The child’s name has to be withheld: publishing any kind of information which could identify him might put him in danger when he goes back to his home village – which is in Syria.
His mother’s name or any personal information that might identify her can’t be published either. She looked tired but happy when we met her, quick to praise the kindness of the Israeli medical staff who had treated her.
She was already in labour when she went to her local clinic in her home village in Syria – but they told her that they could not treat her.
Her worried husband knew that it was possible to get her treated in Israel – and so the couple began a dangerous race to the frontier in a country at war and a desperate race against time.
She had to be taken to a point inside Syria from where she could be seen by Israeli soldiers patrolling the fence that marks the old ceasefire line between the two countries that dates back decades.
A military ambulance then took her to hospital – she made it on time.
The humanitarian chain that got the woman from her home village under heavy shellfire to the boundary fence and then to hospital links guides in Syria to Israeli Army paramedics on the frontier, to the doctors and nurses in Tzfat.
For the woman, every step in the process worked perfectly, perhaps because it has become a well-trodden path.
She was the 177th person to make the journey to the emergency room in what has become one of the most extraordinary subplots of Syria’s agonising civil war.
Syria and Israel regard each other as enemies. A state of war has existed between them for decades.
And yet, since the first patients arrived around nine months ago, the informal system of patient transfer has become so well-established that some patients have even arrived with letters of referral written by doctors in Syria for their Israeli counterparts.
Dr Oscar Embon, the director of the Sieff Hospital, says simply: “Some beautiful relationships have started between the staff at the hospital and the people that we treat. Most of them express their gratitude and their wish for peace between the two countries.”
The Israelis say they are treating everyone who needs treatment. That often means women and children but it is possible that among the young men who have been patched up, there may well be fighters loyal to Syrian President Bashar al-Assad, or jihadist rebels who in other circumstances would attack Israeli targets if they could.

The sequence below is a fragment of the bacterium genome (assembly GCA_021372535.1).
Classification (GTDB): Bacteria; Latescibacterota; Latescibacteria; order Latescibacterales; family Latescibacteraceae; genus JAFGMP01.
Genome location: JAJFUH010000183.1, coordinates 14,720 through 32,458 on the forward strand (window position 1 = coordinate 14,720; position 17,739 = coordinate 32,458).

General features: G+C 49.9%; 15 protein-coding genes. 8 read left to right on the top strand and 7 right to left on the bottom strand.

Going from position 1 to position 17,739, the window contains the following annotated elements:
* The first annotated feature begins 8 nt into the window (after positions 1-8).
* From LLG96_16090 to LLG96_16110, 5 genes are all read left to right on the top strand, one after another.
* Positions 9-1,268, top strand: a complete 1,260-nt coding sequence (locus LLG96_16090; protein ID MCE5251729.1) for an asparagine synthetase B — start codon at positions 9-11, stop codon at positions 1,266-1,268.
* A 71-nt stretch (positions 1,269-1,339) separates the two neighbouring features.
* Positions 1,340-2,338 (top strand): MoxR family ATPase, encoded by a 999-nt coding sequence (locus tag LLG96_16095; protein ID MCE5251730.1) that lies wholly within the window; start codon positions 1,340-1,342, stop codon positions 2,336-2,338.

Dr Embon says that policy of not discriminating between the sick and the hurt is entirely consistent with what he sees as the values of his country and the ethics of his profession.
He told me: “I don’t expect them to become lovers of Israel and ambassadors for what we do here, but in the interim I expect they will reflect on what was their experience here and that they will reflect differently on what the regime tells them about Israelis and Syrians being enemies.”
Israel’s help for the Syrian patients is politically interesting, of course – this is the Middle East, after all.
But even if you only spend a few hours in the hospital at Tzfat, you get a sense that there are powerful human dramas being played out in the treatment room.
Most of the patients, though, won’t talk about what they have been through – they are too frightened about what would happen to them back in Syria if it emerged they had been to Israel.
At the centre of the system is an Israeli Arab social worker who asked us to refer to him only by his first name, Faris.
He calms the fears of disoriented patients who are shocked to find themselves suddenly being treated in an enemy state.
He organises charity collections to provide them with toiletries and toothbrushes.
And he listens to their stories.
The job Faris does is tough at the best of times – imagine having to explain to a young boy blinded in an explosion that he will never see again – but with the Syrian patients, it feels even more difficult because they go home as soon as they have been treated.
And once they cross back onto the Syrian side of the boundary fence, all contact with them will be lost between the old enmities of the Middle East and the dangerous chaos of civil war.
Faris acknowledges that the regular partings from men, women and children he has helped through dark moments are tough for him as well as for them.
He looks tired when we meet but says he sleeps well knowing that he has been given a chance to do some good.
“When people come here for two months,” he told me, “a relationship starts between you and them and becomes stronger. Then they go home and the sad thing is you can’t be in contact with them because their villages are ‘enemy’ villages.”
Such is the grinding misery of Syria’s civil war, though – and the growing problems in the healthcare system there – that it seems every week will bring Faris and the medical staff at the hospital new patients and new problems.
The Syrians who go home cannot be too open about the help they have received in Israel – merely admitting having been here could put them in danger.
But somehow word is spreading and it seems likely that as long as the civil war goes on, the tide of injured seeking help will continue to rise.